One text of quite self-evident child pornography, first published in 1987, is Jean-Pierre Enard’s, Contes à faire rougir d’honte les petits chaperons. In this novel, again issuing from the respectable publishing house of Gallimard just as Rose Bonbon did, a male narrator describes a series of pornographic encounters between himself, his girlfriend, the maid and his niece, Alice, a nubile and sexually curious 13-year-old. Essentially this novel provides a kind of ‘What Alice Did Next’ after her adventures through the looking glass, with her penetrative sexual initiation as the finale. The text stages a series of sexual acts, each one delayed or interrupted by the narrator recounting a salacious rewrite of a fairy tale, and fairy tale characters provide metaphors throughout the text, with the narrator figuring himself as Sheherezade, the White Rabbit and even Cinderella at various moments. It offers a slick and humourous pornographic fantasy, yet this text could be considered a far more dangerous and subversive text than Rose Bonbon precisely because it is so subtly inoffensive. It is interesting that this novel should be quietly acclaimed whereas Rose Bonbon in its rather graceless and ludicrous offensiveness should produce such a violent and extreme response. Such distinctions raise questions that need to be considered about representations of a sexual nature concerning adolescents and children: what, for instance, constitutes the borderline between indecent and acceptable material? What are the cultural guidelines governing the reception of the obscene, and this when it involves underage girls in particular? Why is it that in some cases such representations are horrific, and in others, entertainingly titillating? These questions cannot be answered without an exploration of the cultural fantasies that surround the vulnerability and the desirability of children, both those fantasies produced by adults and projected onto children, and those that speak directly to the child in question.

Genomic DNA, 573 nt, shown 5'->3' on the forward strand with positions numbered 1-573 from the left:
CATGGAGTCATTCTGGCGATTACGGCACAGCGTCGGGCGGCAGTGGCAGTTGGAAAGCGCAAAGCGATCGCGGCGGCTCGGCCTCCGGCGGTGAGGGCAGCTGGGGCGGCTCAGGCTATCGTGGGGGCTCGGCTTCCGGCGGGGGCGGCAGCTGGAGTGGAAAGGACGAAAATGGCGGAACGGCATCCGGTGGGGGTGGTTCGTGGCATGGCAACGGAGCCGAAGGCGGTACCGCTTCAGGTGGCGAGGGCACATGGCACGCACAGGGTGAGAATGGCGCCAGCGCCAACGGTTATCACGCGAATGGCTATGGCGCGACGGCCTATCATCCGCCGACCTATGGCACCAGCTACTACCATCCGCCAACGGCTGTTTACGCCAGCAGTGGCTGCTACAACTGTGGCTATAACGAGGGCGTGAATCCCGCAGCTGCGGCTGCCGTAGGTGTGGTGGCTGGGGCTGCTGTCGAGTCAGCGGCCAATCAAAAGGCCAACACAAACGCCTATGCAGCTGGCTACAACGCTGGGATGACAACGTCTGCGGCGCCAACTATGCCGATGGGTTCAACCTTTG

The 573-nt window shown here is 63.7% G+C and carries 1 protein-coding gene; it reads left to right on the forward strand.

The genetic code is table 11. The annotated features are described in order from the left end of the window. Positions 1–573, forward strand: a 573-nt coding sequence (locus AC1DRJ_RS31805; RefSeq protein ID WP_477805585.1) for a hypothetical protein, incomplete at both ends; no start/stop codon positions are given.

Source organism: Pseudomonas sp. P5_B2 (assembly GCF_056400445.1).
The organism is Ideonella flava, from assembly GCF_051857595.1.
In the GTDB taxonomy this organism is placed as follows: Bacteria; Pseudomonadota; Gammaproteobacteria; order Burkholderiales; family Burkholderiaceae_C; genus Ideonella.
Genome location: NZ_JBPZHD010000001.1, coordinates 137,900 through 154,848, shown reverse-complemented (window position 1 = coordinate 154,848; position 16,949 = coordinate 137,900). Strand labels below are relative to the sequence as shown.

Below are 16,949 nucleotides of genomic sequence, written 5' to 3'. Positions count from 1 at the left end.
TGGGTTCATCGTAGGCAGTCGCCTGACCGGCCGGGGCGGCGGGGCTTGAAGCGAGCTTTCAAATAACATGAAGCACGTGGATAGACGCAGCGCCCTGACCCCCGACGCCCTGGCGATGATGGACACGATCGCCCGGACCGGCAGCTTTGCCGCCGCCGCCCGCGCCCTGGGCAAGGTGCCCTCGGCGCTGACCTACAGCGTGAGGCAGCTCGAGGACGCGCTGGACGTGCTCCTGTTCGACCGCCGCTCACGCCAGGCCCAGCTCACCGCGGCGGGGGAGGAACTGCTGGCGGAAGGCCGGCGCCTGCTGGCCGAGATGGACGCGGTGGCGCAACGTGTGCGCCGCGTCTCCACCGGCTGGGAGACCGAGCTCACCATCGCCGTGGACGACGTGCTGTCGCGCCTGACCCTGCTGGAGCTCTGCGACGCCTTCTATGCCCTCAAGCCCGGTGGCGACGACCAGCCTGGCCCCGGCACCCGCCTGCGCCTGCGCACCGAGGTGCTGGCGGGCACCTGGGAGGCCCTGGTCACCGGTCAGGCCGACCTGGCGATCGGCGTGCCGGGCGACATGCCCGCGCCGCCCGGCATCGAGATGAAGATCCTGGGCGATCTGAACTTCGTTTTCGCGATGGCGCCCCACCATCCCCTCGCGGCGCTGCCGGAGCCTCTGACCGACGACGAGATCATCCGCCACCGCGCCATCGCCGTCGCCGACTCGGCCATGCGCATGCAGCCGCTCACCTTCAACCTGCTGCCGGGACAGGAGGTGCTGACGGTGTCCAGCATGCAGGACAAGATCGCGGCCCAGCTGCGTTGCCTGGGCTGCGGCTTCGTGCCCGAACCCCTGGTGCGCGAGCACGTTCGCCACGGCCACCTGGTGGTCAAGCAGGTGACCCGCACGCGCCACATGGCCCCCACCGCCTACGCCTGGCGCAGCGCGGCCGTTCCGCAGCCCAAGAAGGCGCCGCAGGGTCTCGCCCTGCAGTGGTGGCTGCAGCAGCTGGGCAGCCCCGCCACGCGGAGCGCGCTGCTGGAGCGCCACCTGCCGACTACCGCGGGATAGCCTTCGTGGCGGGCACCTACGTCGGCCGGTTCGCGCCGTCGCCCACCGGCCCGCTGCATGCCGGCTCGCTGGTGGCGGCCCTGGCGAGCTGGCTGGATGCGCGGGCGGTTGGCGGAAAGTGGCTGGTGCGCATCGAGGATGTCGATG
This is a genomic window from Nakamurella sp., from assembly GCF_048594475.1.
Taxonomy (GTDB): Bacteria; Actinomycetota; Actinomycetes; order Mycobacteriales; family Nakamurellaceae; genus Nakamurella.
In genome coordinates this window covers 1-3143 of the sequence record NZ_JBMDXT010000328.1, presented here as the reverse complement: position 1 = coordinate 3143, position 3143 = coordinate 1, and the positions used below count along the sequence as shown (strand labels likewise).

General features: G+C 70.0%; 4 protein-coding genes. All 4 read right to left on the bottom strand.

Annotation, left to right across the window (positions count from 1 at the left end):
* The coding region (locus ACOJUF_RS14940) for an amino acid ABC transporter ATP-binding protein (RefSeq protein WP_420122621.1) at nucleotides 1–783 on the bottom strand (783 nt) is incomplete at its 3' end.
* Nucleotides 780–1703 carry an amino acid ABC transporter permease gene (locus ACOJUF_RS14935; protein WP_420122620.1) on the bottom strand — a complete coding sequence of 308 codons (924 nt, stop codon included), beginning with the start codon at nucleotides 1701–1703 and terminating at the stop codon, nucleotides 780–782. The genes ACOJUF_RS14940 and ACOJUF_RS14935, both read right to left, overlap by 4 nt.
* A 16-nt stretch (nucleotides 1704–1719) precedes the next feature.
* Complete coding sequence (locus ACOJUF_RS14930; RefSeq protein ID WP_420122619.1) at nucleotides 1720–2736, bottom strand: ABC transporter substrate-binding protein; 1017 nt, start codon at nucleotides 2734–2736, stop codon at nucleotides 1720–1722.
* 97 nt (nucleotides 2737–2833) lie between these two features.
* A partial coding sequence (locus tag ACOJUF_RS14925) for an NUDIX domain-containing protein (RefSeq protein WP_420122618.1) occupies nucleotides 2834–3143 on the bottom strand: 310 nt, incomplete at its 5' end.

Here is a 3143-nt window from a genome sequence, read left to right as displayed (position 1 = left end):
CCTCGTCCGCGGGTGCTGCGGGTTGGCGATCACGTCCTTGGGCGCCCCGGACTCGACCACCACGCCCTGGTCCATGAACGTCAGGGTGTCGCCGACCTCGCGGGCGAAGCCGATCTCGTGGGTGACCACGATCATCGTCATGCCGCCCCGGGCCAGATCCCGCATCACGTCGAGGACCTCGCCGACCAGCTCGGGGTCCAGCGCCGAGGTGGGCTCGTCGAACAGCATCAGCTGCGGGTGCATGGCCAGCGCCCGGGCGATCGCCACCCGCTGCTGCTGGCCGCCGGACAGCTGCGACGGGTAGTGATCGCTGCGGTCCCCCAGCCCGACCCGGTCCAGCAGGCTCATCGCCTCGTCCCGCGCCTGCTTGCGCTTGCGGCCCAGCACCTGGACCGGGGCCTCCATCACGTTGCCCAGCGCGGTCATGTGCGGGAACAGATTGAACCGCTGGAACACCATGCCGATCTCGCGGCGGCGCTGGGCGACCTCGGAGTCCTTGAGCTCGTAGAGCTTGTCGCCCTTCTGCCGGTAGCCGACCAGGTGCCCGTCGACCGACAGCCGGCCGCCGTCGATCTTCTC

In Contes à faire rougir d’honte les petits chaperons, the opening scenes of the narrative situate the action in a zone that rests uneasily between fantasy and reality: ‘Alice a changé depuis toutes ces histories au pays des Merveilles. Elle s’enferme dans la salle de bains. Elle se met nue et s’observe dans la glace. Elle voudrait bien voyager encore de l’autre côté du miroir. Passé douze ans, on ne sait plus comment faire.’ (Énard 1987: 7).[21] Alice is still a fantasy character, but her predicament is represented with explicit reality. The Wonderland at stake here, the text implies, is an erotic one, the only possibility left for adults who want to engage on a fantastic journey and emerge transformed. In this way the text indicates the degree of fantasy involved in adult sexuality, but it also keeps a wary distance from the idea of a real thirteen-year-old girl. Alice sets off in search of her sister’s boyfriend, the narrator, and once she finds him, lifts her t-shirt to show him her breasts, removes her knickers, sits on his lap and cannot restrain herself from masturbating. The narrator maintains a veneer of contented victimisation in the face of this sexual assault, wondering if a good spanking would solve the problem and then considering: ‘À la reflexion, ce n’est peut-être pas idéal pour la calmer.’ (1987: 11).[22] Repeatedly the text makes us aware of Alice’s strength of will, her unrelenting sexual curiosity, her knowing sexual manipulativeness. As the narrative progresses, Alice manages to become increasingly involved in the sexual games of the adults around her, until the eventual loss of her virginity at the end of the novel. The resolution of Alice’s sexual precociousness is presented as a very happy ending indeed. Her sexual education has been comprehensive and satisfactory and there is no shade of guilt, doubt or fear amongst the protagonists. This is undoubtedly a fairy tale in itself, one written for an audience of men, and whilst our teenage heroine is called Alice as an appeal to a certain type of humourously fantastic context, she could easily have been named Lolita instead.